From CT NOFA's Organic Advocate

bill duesing

By Bill Duesing,

Organic Advocate


Food Energy

We are solar powered beings. Our bodies run on the solar energy captured by plants. Sometimes that energy is passed through and concentrated (some may say wasted) by animals before it gets to our bodies.


Biologically, we humans are really very energy efficient. Each day we need food containing solar energy equivalent to the energy contained in about a cup and a half of gasoline. The amount of energy an efficient car consumes in about five minutes will keep a human going for 24 hours.


Our bodies consume energy at roughly the same rate as a 150-watt light bulb that is on all the time and give off about the same amount of waste heat as a result.



Of course, until the discovery of fossil fuels, our food system was completely solar powered. Plants, animals, people, windmills and water mills are all powered by current sunlight.


Many of our personal food systems still are largely solar. Produce from a near-by, hand-tended garden, nourished by compost, crop rotations and cover crops is mostly solar powered until we cook or cool it. (Maybe that is why eating directly in the garden tastes and feels so good.)


Over the past century or so, fossil fuels have become an increasingly important ingredient in our food system.


By 1940, every calorie of fossil fuel used in the U.S. food system produced 2.3 calories of food energy.


Today it takes about 10 calories of fossil fuel to produce one calorie of food energy. We use 10 units of fossil fuel energy to obtain each unit of solar energy we consume.


That is an average, of course. Some foods use the equivalent of two and a half gallons of gas to yield just that cup and a half worth of solar energy; thirty calories in for one calorie out. The trends toward longer supply lines, more elaborate processing, smaller packages, more exotic and out of season produce and more food waste all increase energy use.


Indeed, a 2010 USDA report "Energy Use in the U.S. Food System" found that between 1997 and 2002, energy use along the food chain increased at six times the rate of total domestic energy use.


Why is energy important?


Energy use is important for a number of reasons. We've lived through availability concerns and price spikes. The more places in the food chain that fossil fuels are needed, the more ways that changes in energy prices effect food prices.


Even if fossil fuels remain plentiful and cheap as a result of the full scale environmental assault by the energy producers-fracking, Arctic drilling, mountaintop removal, tar sands mining and trash burning for some examples-there are the effects of burning fossil fuels on the environment, especially on the climate.


All the signs point to serious future issues with the greater variability and intensity of weather events because of energy-driven climate change. The more fossil fuels we burn, the more we change the climate. As we change the climate, growing food becomes more difficult, everywhere.


The more energy we consume, the more entropy or disorder we create. Climate change is just part of the entropy we've created by burning fossil fuels. Entropy is defined by the second law of thermodynamics. The second law is one of the fundamental laws of nature and understanding it is critical to our future. See my essay "Lettuce and the Laws of Thermodynamics" for more on this topic.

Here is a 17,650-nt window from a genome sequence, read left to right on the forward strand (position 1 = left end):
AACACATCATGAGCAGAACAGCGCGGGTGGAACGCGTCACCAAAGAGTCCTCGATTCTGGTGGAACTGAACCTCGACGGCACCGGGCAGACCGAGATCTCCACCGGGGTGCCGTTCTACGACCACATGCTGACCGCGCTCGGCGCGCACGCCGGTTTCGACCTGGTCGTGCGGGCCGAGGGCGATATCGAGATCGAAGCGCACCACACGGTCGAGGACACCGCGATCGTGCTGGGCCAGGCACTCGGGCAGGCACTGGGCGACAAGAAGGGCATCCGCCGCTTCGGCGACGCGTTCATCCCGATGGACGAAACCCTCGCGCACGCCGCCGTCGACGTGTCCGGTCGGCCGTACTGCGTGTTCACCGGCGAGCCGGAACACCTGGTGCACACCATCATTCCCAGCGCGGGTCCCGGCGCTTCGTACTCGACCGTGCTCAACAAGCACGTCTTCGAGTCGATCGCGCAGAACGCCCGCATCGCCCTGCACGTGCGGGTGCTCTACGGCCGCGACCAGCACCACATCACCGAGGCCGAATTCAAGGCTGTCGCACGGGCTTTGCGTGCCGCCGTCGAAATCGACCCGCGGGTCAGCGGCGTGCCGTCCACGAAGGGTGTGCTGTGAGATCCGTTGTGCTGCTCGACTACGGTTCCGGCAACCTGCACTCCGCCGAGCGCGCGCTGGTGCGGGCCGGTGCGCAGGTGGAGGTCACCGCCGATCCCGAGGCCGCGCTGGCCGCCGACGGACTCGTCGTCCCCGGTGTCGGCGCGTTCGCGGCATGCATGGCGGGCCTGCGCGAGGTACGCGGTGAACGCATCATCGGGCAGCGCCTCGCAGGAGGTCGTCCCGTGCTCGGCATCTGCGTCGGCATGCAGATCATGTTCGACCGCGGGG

Energy and Food in Connecticut


As more and more folks in Connecticut focus on the importance of local food, there are many different approaches with different implications for energy use and the environment. This difference was first driven home with two pictures from a state document about preparing for climate change. One picture was of a fava bean and oat cover crop on a Connecticut organic farm as an example of using solar energy to create fertility and manage soil in a way that provides resilience in the face of climate change.


The second picture is the inside of a high tech greenhouse for completely controlled growing. At a cost of a million dollars per acre, these are being touted as an important part of our agricultural future. However there may be important questions to ask about the use of resources including money and energy, about the effects on the environment and about long-term sustainability.


That was several years ago. Now there are folks proposing to grow lettuce under lights in old factory buildings in Bridgeport. (I guess when we start eating that food is when we stop being solar powered beings. Electricity, even with very efficient lights, may not taste so good. From an energy standpoint, this seems fundamentally different from growing mushrooms in old factory buildings in Waterbury.)


Of course others think we'll be printing our food from ingredient tubes in 3-D printers, or perhaps living on pills.


The food production methods we use will have large effects on environmental, human and community health.


Taking full stock of the costs and benefits of various kinds of food systems, it is hard to beat the close-to-home, organic, low-energy, local food system that is emerging in cities and towns, on small and medium size farms and in gardens, at schools, colleges and churches all over Connecticut.


Click here for more on the value of a garden and other local solutions in the face of global food problems.


Now, back to work on our farm, for more local, solar food production.

I appreciate your thoughts.


Bill Duesing


CT NOFA's Organic Advocate, Bill Duesing, is available to share his expert opinion as a long time organic farmer, founder of CT NOFA, and president of the NOFA Interstate Council. He can come to speak at your event for $300 plus mileage from Oxford, CT. To book Bill Duesing as a speaker, call us at 203.888.5146 or email